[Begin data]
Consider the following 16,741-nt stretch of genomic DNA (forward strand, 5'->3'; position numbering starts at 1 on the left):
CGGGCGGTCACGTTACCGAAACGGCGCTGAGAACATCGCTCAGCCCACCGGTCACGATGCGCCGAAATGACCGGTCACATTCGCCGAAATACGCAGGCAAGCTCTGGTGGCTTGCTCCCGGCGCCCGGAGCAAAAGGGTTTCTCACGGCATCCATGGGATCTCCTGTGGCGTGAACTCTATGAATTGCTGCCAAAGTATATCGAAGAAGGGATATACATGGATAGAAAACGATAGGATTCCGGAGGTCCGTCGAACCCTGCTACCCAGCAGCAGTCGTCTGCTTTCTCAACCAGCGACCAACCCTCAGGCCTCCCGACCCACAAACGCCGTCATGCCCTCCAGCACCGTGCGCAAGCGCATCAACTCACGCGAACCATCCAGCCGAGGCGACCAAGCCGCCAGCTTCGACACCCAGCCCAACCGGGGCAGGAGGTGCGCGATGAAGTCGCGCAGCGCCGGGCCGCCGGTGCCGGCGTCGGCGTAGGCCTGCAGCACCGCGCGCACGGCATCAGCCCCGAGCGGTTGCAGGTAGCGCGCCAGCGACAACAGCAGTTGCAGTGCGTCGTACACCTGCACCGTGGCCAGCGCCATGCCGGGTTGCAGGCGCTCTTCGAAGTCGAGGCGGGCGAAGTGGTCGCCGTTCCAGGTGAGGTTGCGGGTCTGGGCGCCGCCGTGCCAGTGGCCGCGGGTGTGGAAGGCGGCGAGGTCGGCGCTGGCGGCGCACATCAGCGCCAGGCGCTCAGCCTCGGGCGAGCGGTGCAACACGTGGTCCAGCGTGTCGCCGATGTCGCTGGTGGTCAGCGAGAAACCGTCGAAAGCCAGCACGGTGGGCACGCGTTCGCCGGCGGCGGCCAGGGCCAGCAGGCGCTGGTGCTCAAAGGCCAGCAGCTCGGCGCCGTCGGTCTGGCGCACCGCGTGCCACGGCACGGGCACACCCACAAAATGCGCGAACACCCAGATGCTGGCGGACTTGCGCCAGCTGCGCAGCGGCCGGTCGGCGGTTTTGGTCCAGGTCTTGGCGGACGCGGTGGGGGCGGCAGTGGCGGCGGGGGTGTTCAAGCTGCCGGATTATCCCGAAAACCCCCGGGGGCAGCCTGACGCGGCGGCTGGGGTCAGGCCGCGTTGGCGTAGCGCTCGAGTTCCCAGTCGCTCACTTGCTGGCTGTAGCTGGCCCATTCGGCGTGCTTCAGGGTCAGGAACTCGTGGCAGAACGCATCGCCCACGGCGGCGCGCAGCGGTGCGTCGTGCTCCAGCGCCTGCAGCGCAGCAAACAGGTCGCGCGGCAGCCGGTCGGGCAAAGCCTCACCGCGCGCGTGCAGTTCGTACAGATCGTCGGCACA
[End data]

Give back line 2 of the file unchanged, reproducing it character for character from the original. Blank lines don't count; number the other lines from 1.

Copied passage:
CGGGCGGTCACGTTACCGAAACGGCGCTGAGAACATCGCTCAGCCCACCGGTCACGATGCGCCGAAATGACCGGTCACATTCGCCGAAATACGCAGGCAAGCTCTGGTGGCTTGCTCCCGGCGCCCGGAGCAAAAGGGTTTCTCACGGCATCCATGGGATCTCCTGTGGCGTGAACTCTATGAATTGCTGCCAAAGTATATCGAAGAAGGGATATACATGGATAGAAAACGATAGGATTCCGGAGGTCCGTCGAACCCTGCTACCCAGCAGCAGTCGTCTGCTTTCTCAACCAGCGACCAACCCTCAGGCCTCCCGACCCACAAACGCCGTCATGCCCTCCAGCACCGTGCGCAAGCGCATCAACTCACGCGAACCATCCAGCCGAGGCGACCAAGCCGCCAGCTTCGACACCCAGCCCAACCGGGGCAGGAGGTGCGCGATGAAGTCGCGCAGCGCCGGGCCGCCGGTGCCGGCGTCGGCGTAGGCCTGCAGCACCGCGCGCACGGCATCAGCCCCGAGCGGTTGCAGGTAGCGCGCCAGCGACAACAGCAGTTGCAGTGCGTCGTACACCTGCACCGTGGCCAGCGCCATGCCGGGTTGCAGGCGCTCTTCGAAGTCGAGGCGGGCGAAGTGGTCGCCGTTCCAGGTGAGGTTGCGGGTCTGGGCGCCGCCGTGCCAGTGGCCGCGGGTGTGGAAGGCGGCGAGGTCGGCGCTGGCGGCGCACATCAGCGCCAGGCGCTCAGCCTCGGGCGAGCGGTGCAACACGTGGTCCAGCGTGTCGCCGATGTCGCTGGTGGTCAGCGAGAAACCGTCGAAAGCCAGCACGGTGGGCACGCGTTCGCCGGCGGCGGCCAGGGCCAGCAGGCGCTGGTGCTCAAAGGCCAGCAGCTCGGCGCCGTCGGTCTGGCGCACCGCGTGCCACGGCACGGGCACACCCACAAAATGCGCGAACACCCAGATGCTGGCGGACTTGCGCCAGCTGCGCAGCGGCCGGTCGGCGGTTTTGGTCCAGGTCTTGGCGGACGCGGTGGGGGCGGCAGTGGCGGCGGGGGTGTTCAAGCTGCCGGATTATCCCGAAAACCCCCGGGGGCAGCCTGACGCGGCGGCTGGGGTCAGGCCGCGTTGGCGTAGCGCTCGAGTTCCCAGTCGCTCACTTGCTGGCTGTAGCTGGCCCATTCGGCGTGCTTCAGGGTCAGGAACTCGTGGCAGAACGCATCGCCCACGGCGGCGCGCAGCGGTGCGTCGTGCTCCAGCGCCTGCAGCGCAGCAAACAGGTCGCGCGGCAGCCGGTCGGGCAAAGCCTCACCGCGCGCGTGCAGTTCGTACAGATCGTCGGCACA